Professor Crane and the ACT study group have previously found that exercise lowers the risk of dementia developing (as have numerous other studies).  EXERCISE.  There you have it again!  Exercise is one of the best ways to regulate your blood sugar levels and prevent the development of diabetes.

Time to quit sugar perhaps?


Tell me in the comments below if you’ve tried to quit sugar.  Or are you like me and can’t kick the chocolate?



Crane et al Glucose Levels and Risk of DementiaNew England Journal of Medicine, 2013; 369 (6): 540 Group Health Research Institute. “Dementia risk tied to blood sugar level, even with no diabetes.”ScienceDaily, 7 Aug. 2013. Web. 4 Nov. 2013.  Strachan MWJ, et al. The relationship between type 2 diabetes and dementia. British Medical Bulletin, 2008, 88:131-146.  Lu F-P, et al. Diabetes and the risk of multi-system aging phenotypes: a systematic review and meta-analysis. PLoS ONE, 2009, 4(1): e4144. Alzheimer’s Australia.Dementia Risk Reduction: A Practical Guide for Health and Lifestyle Professionals. March 2010.
Strachan MWJ, Reynolds RM, Frier BM, Mitchell RJ, & Price JF (2008). The relationship between type 2 diabetes and dementia. Br Med Bull DOI: 10.1093/bmb/ldn042

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  1. Babs Philbin on March 7, 2014 at 7:57 pm

    I might well be addicted to sugar, certainly have a sweet tooth, so no, I have never tried to quit as it seems impossible. Even when I try to make healthier food choices like fresh, often green juices, there is a lot of sugar in them, although a healthier kind I am led to believe. I am trying to find alternatives to the sweet things I like, creating similar things, like chocolate spread, on a more plant based level, but obviously it’s not quite the same. I do use Stevia as a sweetener as well. And when I do have refined sugar I often have cinnamon with it in order to keep my blood sugar levels low.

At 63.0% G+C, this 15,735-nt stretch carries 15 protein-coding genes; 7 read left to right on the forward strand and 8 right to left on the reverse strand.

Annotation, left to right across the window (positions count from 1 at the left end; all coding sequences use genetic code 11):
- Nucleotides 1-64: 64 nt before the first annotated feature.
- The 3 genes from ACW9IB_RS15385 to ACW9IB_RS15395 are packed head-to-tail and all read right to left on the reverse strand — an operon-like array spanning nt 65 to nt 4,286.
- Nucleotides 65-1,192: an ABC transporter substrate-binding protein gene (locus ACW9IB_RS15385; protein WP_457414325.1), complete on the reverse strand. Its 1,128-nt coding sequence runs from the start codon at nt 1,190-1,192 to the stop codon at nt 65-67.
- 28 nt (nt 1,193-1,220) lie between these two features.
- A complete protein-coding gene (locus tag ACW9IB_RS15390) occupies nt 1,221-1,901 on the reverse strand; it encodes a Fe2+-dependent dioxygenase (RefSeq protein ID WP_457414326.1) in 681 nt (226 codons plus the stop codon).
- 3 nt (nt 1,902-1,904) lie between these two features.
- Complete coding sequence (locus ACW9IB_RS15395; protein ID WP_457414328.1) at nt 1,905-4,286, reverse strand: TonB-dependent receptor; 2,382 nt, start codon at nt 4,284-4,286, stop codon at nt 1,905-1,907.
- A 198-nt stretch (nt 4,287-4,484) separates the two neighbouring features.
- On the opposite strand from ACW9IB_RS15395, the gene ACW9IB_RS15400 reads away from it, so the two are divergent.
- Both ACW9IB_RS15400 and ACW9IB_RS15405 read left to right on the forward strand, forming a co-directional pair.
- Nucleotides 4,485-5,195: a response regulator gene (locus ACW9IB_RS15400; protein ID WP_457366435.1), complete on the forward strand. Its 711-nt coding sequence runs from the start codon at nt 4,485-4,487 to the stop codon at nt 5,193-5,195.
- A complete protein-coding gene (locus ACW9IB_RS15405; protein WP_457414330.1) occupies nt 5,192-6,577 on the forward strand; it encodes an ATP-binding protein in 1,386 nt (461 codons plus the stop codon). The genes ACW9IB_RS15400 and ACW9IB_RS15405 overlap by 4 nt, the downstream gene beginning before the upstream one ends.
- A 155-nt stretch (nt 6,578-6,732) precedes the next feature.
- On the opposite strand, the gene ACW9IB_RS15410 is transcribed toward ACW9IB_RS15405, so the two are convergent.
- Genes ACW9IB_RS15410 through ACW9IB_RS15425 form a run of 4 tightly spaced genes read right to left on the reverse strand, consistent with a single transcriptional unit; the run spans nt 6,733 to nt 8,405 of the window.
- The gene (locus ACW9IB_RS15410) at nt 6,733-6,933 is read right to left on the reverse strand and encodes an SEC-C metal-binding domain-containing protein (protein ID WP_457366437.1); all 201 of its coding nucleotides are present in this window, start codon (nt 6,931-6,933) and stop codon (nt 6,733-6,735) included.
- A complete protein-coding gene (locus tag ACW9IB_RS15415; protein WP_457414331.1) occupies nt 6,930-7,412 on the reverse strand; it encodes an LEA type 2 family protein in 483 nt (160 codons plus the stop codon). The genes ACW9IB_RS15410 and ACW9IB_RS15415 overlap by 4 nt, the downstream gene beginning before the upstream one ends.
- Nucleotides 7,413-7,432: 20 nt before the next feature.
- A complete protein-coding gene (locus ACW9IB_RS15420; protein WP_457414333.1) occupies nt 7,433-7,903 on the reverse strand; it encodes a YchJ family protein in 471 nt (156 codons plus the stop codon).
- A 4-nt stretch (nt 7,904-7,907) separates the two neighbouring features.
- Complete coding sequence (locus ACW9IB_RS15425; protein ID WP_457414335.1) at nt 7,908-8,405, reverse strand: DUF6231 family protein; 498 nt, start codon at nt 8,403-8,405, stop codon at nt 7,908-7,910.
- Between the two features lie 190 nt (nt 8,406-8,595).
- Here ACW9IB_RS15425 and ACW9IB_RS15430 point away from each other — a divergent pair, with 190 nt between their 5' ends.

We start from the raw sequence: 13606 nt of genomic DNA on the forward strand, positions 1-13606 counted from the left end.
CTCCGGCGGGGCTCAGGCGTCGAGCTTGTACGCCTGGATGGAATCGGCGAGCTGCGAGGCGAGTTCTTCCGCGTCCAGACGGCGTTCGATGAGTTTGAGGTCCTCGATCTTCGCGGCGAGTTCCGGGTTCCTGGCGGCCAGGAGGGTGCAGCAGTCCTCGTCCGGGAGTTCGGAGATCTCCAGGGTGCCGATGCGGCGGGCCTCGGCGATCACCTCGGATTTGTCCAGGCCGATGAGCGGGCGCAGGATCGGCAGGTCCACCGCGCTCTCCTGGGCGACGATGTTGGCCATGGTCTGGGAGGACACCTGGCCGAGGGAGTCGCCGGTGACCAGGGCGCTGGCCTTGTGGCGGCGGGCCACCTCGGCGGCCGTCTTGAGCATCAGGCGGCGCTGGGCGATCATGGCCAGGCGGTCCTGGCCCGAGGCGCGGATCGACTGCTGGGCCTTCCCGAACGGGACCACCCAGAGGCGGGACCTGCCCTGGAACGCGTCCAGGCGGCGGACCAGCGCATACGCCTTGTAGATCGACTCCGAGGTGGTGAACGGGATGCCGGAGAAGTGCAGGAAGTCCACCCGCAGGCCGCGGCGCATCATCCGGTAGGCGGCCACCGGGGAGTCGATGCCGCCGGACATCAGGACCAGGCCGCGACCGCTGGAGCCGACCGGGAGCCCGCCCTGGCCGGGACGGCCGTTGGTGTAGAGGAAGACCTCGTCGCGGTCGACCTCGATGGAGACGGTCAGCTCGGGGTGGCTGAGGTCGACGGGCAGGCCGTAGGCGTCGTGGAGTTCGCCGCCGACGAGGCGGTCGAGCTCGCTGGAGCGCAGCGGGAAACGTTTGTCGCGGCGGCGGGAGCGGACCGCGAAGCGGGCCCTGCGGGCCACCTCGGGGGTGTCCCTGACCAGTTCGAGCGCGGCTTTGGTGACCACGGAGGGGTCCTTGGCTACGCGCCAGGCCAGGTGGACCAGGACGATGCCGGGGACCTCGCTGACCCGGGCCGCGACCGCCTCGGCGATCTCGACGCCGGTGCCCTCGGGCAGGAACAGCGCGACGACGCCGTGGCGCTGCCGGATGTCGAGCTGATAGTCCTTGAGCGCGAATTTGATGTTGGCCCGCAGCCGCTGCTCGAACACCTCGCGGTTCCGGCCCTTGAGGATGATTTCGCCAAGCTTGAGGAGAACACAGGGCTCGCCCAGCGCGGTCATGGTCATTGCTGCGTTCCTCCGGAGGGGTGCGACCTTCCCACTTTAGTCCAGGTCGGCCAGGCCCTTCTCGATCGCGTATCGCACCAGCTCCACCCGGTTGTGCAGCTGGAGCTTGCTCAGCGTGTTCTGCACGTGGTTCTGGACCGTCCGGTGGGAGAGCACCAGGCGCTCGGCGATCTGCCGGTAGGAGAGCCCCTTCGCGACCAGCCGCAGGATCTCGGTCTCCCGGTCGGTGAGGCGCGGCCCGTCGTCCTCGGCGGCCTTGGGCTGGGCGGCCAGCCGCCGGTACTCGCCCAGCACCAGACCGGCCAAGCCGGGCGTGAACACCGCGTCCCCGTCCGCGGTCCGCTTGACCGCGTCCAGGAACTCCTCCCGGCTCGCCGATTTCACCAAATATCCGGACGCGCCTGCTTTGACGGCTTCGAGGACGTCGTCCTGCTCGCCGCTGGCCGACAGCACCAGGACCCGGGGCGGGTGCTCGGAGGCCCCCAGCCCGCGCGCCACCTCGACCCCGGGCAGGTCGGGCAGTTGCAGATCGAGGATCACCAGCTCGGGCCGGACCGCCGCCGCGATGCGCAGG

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  3. Peter on April 22, 2016 at 12:15 pm

    A bit like you Sarah, I have minimised the refined and processed stuff, and upped the Mediterranean goodies. Haven’t cooked with sugar (or honey, * syrup, stevia, etc.) for ages. If I want sweetness, I use fruit, either fresh or dried. I figure that way at least I get some other nutrients at the same time – could be some fibre, vitamins, minerals. Sugar has nothing. For my chocolate fix, it’s a couple of squares of dark chocolate each night. I seem to have settled on 85% cocoa – that way it can’t have any more than 15% sugar. I was surprised how quickly (couple of weeks) after reducing my sugar intake that previously ‘normal’ treats tasted too sweet for me. Bonus!

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About Dr Sarah

I’m an Oxford University-educated neuroscientist, presenter of ABC Catalyst, director of The Neuroscience Academy, and author of The Women's Brain Book. The neuroscience of health, hormones and happiness.